Graczyk TK, Cranfield MR, Fayer R, et al. Inactivity of Cryptosporidium parvum oocysts is retained upon intestinal passage through a migratory waterfowl species (Canada goose, Branta canadensis). Trop med Health 2(4):341-347, 1997.

Graczyk TK, Fayer R, Trout JM, et al. Giardia sp. cysts and infectious Cryptosporidium parvum oocysts in the feces of migratory Canada geese (Branta canadensis). Appl Environ Microbiol 64(7):2736-2738, 1998.

Graczyk TK, Majewska AC, SChawb KJ. The role of birds in dissemination of human waterborne enteropathogens. Trends Parasitol 24(2):55-59, 2008

Hoefer H. Diseases of the gastrointestinal tract. In: Altman RB, Clubb SL, Dorrestein GM, Quesenberry K (eds). Avian Medicine and Surgery. WB Saunders, Philadelphia. Pp 419- 453, 1997

Kassa H, Harrington BJ, Bisesi MS. Cryptosporidiosis: a brief literature review and update regarding Cryptosporidium in feces of Canada geese (Branta Canadensis). J Environ Health 66(7):34-40, 2004.

Leoni F, Amar C, Nichols G, et al. Genetic analysis of Cryptosporidium from 2414 humans with diarrhea in England between 1985 and 2000. J Med Microbiol 55(Pt 6):703-707, 2006.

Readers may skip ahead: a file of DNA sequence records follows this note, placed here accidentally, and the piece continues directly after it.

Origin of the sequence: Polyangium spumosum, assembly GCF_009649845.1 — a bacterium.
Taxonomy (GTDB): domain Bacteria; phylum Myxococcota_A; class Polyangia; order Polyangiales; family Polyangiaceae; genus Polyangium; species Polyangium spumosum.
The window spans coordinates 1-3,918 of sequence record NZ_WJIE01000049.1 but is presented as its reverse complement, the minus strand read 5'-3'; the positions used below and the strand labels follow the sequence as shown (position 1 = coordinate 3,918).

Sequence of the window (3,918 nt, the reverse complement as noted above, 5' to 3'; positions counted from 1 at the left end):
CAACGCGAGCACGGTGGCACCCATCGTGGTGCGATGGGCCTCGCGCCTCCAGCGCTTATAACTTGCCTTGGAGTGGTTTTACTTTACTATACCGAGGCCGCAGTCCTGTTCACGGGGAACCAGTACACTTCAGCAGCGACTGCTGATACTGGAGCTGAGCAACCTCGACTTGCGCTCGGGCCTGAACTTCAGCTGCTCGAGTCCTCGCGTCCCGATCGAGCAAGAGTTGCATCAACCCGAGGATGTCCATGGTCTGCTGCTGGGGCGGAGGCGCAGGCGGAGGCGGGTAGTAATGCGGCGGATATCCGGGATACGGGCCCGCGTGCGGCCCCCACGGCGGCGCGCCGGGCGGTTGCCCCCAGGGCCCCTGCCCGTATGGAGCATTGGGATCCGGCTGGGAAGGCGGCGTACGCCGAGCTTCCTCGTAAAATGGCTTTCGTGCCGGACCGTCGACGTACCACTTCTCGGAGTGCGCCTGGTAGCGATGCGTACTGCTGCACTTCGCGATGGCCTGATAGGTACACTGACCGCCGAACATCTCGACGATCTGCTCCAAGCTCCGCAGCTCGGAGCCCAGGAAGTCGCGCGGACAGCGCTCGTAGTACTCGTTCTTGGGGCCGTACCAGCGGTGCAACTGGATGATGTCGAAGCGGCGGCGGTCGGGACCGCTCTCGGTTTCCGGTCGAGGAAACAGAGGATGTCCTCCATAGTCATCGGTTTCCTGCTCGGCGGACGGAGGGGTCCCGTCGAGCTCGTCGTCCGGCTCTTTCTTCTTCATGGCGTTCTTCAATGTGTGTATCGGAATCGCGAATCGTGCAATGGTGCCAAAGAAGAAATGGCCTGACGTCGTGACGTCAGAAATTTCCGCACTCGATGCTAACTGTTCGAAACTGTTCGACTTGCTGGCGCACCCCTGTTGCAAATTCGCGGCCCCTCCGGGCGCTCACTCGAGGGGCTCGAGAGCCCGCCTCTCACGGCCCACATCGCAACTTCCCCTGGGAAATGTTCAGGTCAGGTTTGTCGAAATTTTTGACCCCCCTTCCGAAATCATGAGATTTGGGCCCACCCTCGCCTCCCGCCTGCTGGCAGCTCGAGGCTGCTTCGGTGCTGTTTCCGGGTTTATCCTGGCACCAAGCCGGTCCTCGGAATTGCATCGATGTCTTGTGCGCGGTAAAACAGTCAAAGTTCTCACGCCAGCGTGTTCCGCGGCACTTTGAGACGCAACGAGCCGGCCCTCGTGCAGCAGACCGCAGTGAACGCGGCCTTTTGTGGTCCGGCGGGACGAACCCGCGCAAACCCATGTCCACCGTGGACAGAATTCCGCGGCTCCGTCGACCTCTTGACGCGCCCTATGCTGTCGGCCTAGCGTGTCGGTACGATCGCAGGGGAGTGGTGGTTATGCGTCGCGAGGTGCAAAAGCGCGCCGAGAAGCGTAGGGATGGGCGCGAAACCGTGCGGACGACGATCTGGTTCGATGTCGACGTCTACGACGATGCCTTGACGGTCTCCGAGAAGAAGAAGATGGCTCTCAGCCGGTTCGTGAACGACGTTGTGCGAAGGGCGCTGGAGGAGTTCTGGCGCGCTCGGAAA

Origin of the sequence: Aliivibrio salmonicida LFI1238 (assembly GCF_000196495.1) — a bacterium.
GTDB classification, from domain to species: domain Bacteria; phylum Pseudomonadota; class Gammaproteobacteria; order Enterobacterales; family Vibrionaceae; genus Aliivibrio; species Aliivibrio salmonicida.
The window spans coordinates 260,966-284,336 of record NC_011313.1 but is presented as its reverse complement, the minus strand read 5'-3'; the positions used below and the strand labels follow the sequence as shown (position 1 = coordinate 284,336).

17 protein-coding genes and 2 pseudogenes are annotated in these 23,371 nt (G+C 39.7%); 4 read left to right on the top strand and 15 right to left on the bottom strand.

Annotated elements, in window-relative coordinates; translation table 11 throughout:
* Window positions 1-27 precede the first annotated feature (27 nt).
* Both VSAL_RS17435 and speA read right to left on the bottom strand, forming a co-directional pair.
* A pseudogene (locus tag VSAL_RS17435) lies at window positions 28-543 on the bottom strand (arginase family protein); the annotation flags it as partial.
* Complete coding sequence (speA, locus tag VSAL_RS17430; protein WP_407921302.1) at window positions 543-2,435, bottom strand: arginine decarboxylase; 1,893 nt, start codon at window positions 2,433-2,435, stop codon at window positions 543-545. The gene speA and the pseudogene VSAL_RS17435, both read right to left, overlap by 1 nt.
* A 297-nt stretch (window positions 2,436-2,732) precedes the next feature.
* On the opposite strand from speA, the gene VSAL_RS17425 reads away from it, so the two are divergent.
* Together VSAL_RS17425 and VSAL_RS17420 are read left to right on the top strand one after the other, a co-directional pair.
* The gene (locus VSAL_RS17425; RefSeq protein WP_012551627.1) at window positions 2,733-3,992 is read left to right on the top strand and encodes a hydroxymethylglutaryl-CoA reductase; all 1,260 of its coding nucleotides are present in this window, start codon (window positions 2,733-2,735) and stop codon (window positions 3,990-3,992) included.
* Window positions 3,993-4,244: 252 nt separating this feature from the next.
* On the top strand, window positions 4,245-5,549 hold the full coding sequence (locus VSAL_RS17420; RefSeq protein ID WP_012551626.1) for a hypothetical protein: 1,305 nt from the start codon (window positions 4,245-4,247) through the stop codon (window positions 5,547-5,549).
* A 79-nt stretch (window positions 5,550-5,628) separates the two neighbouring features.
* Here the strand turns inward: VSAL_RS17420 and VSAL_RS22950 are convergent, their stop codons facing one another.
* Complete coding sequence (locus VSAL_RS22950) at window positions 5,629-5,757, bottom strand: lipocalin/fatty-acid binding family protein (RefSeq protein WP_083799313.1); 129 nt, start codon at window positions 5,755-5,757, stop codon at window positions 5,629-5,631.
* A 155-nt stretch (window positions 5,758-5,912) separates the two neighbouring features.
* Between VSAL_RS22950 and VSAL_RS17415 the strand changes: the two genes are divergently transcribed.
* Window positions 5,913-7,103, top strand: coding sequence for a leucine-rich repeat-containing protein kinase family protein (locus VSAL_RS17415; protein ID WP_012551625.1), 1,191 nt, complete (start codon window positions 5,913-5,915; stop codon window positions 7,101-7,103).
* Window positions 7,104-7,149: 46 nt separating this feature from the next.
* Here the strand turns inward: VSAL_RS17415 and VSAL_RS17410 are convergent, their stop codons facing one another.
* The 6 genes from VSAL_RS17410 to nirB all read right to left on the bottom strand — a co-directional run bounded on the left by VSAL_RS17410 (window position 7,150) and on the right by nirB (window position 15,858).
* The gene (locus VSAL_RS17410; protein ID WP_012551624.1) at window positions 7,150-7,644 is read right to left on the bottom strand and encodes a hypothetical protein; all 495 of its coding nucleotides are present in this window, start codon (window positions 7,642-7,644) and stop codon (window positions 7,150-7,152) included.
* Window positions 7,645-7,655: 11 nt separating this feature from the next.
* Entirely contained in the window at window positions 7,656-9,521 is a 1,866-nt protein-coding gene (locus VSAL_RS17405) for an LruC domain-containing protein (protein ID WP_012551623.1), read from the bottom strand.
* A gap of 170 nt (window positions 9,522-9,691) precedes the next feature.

McLauchlin J, Amar C, Pedraza-Díaz S, Nichols GL. Molecular epidemiological analysis of Cryptospridium spp. in the United Kingdom. J Clin Microbiol 38(11):3984-3990, 2000.

Wilkes G, Ruecker NJ, Neumann NF, et al. A spatiotemporal analysis of Cryptosporidium species/genotypes and relationships with other zoonotic pathogens in surface water from mixed use watersheds. Appl Environ Microbiol [Epub ahead of print] Nov 2 2012.

Zhou L, Kassa H, Tischler ML, Xiao L. Host-adapted Cryptosporidium spp. in Canada geese (Branta canadensis). Appl Envir Microbiol 70(7):4211-4215, 2004.

To cite this page:

Pollock C. Are Canada goose populations a public health concern? December 17, 2012. LafeberVet Web site. Available at